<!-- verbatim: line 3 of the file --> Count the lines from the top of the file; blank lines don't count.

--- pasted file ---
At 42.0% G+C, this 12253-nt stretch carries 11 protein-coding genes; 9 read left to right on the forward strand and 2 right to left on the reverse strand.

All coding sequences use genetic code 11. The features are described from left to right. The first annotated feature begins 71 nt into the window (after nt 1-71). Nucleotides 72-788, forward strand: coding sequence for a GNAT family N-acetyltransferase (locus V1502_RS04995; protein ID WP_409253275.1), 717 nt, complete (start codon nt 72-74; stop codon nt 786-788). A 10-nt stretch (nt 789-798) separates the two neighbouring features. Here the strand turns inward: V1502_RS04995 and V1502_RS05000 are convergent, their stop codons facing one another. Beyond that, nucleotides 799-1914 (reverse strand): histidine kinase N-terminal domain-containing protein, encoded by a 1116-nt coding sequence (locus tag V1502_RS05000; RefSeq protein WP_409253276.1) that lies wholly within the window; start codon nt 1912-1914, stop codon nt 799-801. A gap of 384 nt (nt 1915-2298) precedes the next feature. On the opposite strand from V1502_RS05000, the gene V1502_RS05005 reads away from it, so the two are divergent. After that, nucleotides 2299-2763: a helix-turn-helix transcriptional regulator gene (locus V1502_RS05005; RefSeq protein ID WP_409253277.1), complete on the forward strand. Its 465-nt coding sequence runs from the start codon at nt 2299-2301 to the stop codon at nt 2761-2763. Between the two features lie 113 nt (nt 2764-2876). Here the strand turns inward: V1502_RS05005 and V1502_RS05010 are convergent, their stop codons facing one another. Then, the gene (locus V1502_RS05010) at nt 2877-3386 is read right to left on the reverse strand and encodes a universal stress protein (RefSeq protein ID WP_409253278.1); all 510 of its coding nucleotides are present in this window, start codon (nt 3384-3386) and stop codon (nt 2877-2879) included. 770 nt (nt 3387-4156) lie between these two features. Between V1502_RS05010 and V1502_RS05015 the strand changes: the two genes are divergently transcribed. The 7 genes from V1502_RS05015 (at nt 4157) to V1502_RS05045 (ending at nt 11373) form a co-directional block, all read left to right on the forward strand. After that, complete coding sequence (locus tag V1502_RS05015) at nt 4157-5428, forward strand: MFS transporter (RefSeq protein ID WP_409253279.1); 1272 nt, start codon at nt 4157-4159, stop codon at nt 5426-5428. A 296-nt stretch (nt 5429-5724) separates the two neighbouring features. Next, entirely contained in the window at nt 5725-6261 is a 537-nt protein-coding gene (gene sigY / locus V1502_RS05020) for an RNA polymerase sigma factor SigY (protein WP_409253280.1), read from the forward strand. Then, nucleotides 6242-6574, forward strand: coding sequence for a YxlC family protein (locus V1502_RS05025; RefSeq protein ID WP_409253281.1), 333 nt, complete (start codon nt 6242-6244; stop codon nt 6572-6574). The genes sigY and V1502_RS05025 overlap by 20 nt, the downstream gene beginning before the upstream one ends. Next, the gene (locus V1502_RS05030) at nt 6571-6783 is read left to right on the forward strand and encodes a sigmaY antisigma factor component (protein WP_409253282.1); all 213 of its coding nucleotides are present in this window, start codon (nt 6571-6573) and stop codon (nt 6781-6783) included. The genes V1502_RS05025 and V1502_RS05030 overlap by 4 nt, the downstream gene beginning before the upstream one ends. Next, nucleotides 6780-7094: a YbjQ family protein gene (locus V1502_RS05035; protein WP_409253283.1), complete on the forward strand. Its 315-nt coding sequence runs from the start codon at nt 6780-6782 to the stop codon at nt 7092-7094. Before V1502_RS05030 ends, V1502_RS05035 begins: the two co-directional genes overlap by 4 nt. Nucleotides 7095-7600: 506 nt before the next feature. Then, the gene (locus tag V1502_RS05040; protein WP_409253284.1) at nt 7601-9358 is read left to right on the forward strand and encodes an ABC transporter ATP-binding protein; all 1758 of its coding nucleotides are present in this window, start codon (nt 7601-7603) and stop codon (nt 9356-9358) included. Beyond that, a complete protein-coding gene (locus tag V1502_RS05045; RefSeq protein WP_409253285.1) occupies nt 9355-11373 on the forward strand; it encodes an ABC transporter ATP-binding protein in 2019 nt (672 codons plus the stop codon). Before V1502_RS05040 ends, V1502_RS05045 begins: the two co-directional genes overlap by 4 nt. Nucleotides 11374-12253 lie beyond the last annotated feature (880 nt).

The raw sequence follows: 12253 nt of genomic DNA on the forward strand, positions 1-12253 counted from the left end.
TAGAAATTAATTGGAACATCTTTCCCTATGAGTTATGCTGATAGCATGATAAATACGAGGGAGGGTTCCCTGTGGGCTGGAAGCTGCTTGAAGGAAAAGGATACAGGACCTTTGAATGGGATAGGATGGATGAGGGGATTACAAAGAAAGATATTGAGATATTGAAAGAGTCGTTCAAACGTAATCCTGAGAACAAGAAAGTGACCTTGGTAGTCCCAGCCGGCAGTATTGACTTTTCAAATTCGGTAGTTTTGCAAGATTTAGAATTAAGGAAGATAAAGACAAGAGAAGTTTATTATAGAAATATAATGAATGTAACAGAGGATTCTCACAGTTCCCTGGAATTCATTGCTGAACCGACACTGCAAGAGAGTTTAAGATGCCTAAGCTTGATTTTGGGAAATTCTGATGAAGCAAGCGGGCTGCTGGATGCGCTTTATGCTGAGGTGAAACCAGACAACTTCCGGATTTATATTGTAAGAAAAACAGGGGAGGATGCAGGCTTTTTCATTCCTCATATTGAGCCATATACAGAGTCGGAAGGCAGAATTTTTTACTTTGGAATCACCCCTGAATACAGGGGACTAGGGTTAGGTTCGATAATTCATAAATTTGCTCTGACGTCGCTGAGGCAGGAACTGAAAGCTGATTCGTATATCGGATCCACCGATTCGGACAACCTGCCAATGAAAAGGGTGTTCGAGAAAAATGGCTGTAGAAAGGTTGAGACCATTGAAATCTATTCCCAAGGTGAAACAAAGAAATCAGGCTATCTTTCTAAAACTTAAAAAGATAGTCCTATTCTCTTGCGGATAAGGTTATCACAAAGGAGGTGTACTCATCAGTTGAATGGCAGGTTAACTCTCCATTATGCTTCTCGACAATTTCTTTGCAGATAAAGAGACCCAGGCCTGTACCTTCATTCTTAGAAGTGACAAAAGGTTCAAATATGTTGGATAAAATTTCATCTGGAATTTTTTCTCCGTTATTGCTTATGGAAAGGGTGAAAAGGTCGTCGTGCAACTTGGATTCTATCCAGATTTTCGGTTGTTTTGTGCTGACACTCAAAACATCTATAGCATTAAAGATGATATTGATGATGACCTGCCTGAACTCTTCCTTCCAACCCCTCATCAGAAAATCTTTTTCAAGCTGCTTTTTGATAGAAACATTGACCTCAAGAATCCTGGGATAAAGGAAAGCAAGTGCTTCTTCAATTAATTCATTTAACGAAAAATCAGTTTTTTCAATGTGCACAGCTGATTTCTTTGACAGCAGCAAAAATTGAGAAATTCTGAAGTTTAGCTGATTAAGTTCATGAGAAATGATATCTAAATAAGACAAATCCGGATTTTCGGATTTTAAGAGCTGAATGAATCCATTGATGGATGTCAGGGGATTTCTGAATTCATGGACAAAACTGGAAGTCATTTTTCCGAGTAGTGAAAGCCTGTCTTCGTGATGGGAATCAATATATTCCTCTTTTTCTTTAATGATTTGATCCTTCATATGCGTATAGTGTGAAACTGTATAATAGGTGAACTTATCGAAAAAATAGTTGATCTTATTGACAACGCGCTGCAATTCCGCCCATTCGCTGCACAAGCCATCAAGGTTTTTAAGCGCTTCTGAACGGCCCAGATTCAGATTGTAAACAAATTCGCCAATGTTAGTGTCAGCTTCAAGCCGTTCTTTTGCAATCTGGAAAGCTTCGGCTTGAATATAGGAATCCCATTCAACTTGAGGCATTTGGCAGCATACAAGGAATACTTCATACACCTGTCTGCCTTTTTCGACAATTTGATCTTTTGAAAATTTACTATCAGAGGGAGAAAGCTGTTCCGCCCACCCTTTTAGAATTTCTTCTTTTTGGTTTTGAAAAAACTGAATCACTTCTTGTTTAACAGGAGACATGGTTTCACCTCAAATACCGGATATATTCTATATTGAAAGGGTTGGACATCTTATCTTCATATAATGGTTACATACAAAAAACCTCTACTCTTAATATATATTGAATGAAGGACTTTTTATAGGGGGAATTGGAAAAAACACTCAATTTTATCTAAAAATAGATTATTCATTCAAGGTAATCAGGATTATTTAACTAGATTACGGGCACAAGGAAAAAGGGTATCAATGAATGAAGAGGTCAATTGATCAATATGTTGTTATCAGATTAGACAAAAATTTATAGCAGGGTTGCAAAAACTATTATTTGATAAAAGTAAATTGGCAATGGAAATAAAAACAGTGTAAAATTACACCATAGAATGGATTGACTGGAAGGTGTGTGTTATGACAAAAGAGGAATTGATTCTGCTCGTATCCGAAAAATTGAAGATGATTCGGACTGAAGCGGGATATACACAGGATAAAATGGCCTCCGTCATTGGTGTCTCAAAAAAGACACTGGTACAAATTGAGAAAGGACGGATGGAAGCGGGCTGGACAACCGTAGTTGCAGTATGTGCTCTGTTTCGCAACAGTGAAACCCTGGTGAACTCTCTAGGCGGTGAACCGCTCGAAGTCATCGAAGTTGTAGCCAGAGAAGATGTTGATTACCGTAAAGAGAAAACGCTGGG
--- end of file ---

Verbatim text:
The raw sequence follows: 12253 nt of genomic DNA on the forward strand, positions 1-12253 counted from the left end.